Making metro-scale Wi-Fi meshes fly

Multiple radios solve myriad Wi-Fi mesh problems

Metro-scale Wi-Fi networks are one of the most important trends in wireless, so not surprisingly, I've written about it quite often lately. However, Ive received so many questions via e-mail that a bit more clarification is in order.

I believe that metro-scale Wi-Fi networks, based almost exclusively on meshes, will become ubiquitous over the next few years -- and on a global basis. Imagine mobile, broadband communications operating (mostly) in common frequencies and deployed virtually everywhere using unlicensed bands and mass-marketed radios, which will keep provider and consumer costs low. This is real 4G wireless, well ahead of the cellular guys!

One frequent complaint about this vision is, in fact, those unlicensed bands. However, as I noted in a previous column on this topic, interference shouldn't be a show-stopper here. Meshes are designed for resilience, working around interference and other threats to service in a manner transparent to users. Besides, hundreds of megahertz are available around the globe, and not every channel will see interference all the time. Good spectrum management techniques and the higher transmit power used in most infrastructure meshes should handle that problem quite nicely in most cases.

But the question remains: Can a mesh really provision enough capacity for multiple classes of users and multiple classes of applications, all on a single infrastructure? Some mesh equipment vendors are tackling this challenge by building mesh nodes with multiple radios; its not unusual to see six or even more radios per node.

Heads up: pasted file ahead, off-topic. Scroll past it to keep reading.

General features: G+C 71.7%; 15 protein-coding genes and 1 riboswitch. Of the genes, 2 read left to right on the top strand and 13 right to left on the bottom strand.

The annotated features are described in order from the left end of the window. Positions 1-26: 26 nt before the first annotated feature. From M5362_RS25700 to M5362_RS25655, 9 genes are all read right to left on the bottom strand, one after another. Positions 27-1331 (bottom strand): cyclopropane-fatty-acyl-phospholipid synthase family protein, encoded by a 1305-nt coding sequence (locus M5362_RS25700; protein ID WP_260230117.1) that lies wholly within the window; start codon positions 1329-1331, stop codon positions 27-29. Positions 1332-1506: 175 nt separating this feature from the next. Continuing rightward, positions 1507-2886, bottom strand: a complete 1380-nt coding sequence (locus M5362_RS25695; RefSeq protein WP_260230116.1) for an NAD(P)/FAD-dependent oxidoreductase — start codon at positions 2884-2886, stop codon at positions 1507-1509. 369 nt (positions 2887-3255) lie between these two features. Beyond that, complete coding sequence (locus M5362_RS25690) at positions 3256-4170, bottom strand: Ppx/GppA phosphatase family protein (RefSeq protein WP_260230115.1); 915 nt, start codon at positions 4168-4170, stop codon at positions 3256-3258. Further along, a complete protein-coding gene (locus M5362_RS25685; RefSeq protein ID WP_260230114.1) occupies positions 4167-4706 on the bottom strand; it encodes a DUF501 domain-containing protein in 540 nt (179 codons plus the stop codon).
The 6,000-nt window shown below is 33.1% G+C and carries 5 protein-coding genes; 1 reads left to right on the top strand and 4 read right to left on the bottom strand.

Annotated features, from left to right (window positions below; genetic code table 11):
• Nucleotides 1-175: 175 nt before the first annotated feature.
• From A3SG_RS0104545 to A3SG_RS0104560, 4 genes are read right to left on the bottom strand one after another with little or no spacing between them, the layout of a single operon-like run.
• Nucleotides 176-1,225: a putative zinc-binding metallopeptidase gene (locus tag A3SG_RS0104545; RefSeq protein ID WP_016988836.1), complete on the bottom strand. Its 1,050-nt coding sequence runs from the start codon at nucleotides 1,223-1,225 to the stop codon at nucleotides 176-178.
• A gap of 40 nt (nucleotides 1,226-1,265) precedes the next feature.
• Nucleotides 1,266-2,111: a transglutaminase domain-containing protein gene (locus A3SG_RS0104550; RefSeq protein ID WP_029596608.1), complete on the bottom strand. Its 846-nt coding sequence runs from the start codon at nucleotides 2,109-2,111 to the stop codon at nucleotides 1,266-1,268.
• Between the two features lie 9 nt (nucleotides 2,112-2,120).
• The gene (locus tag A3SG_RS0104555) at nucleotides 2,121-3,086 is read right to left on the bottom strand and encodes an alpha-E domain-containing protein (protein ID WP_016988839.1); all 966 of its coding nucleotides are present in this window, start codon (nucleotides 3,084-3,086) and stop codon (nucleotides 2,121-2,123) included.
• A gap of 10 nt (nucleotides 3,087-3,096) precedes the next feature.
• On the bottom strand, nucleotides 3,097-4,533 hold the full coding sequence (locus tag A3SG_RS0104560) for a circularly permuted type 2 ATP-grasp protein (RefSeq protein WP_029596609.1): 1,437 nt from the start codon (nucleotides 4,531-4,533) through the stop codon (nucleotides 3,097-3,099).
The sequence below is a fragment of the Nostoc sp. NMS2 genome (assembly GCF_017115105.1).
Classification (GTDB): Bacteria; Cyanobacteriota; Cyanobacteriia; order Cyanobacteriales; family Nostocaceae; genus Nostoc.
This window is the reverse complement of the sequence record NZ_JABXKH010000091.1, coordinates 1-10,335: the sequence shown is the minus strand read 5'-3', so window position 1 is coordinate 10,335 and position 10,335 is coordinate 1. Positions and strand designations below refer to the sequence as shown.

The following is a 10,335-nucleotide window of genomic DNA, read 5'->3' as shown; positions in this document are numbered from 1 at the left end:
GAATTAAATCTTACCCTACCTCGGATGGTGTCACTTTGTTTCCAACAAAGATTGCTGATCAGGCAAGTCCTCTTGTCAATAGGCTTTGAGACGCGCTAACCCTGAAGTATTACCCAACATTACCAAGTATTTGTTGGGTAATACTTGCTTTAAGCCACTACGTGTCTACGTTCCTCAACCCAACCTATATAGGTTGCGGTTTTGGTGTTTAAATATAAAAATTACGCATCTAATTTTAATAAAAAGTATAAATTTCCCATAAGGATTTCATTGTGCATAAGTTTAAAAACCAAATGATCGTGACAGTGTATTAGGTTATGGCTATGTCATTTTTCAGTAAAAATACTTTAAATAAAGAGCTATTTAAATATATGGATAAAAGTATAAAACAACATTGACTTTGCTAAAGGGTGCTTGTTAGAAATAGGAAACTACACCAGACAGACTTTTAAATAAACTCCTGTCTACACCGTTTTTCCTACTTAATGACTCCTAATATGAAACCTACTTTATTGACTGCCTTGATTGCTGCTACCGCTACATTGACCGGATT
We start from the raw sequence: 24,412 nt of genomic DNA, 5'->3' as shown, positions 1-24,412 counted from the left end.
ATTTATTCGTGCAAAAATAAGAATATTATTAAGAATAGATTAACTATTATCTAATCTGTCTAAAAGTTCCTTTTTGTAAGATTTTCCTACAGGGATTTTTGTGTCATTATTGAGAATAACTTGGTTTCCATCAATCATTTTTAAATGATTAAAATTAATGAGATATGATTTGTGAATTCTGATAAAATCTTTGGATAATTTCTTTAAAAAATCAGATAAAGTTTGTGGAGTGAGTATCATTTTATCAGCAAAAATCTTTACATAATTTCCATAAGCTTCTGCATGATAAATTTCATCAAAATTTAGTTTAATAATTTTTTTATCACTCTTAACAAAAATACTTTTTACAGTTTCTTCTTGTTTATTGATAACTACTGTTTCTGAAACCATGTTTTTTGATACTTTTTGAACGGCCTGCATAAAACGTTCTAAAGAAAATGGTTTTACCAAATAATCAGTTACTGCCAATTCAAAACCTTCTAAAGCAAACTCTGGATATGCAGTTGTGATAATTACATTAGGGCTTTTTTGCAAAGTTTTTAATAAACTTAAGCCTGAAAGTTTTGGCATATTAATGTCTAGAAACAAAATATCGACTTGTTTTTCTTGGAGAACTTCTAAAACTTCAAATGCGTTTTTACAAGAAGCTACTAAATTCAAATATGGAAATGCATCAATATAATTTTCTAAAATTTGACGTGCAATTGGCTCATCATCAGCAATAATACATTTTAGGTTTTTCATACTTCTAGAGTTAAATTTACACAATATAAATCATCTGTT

Multiple radios are important because each additional radio means both greater reliability and more capacity. More capacity means more users can be on the air simultaneously, more data can be moved per user, or both. And since the demand for mesh capacity will be no different than the demand for network capacity in general, which means it will only grow over time, the ability to economically expand a mesh is critical. This means that, for example, field-upgradeable mesh nodes have a real advantage in holding both capital and operating costs down.

The other big cost element is in backhaul. The real beauty of a mesh, from an architectural perspective, is its ability to cover a large area quickly and economically because each node doesnt require a wired interconnect. Internode communications are carried over the mesh like any other traffic.

The problem occurs when we need to bridge outside of the mesh via wired or wireless (but not Wi-Fi, in this case) backhaul connections. These can be expensive, and having a small number of radios per node demands more backhaul. That's because it is costly, both in terms of capacity and latency, to relay through multiple nodes to reach a backhaul connection point. Having more radios per node eliminates this problem, allowing fewer (although higher-performance) backhaul links to be provisioned.

This is a bit complex, so Ive written a white paper that you can find here explaining all of this (and a lot more) in significant detail. Regardless, though, have no fear: Metro-scale meshes, properly architected, designed and implemented, will be a part of your wireless solution set for both personal and business applications far into the future.

Copyright © 2007 IDG Communications, Inc.

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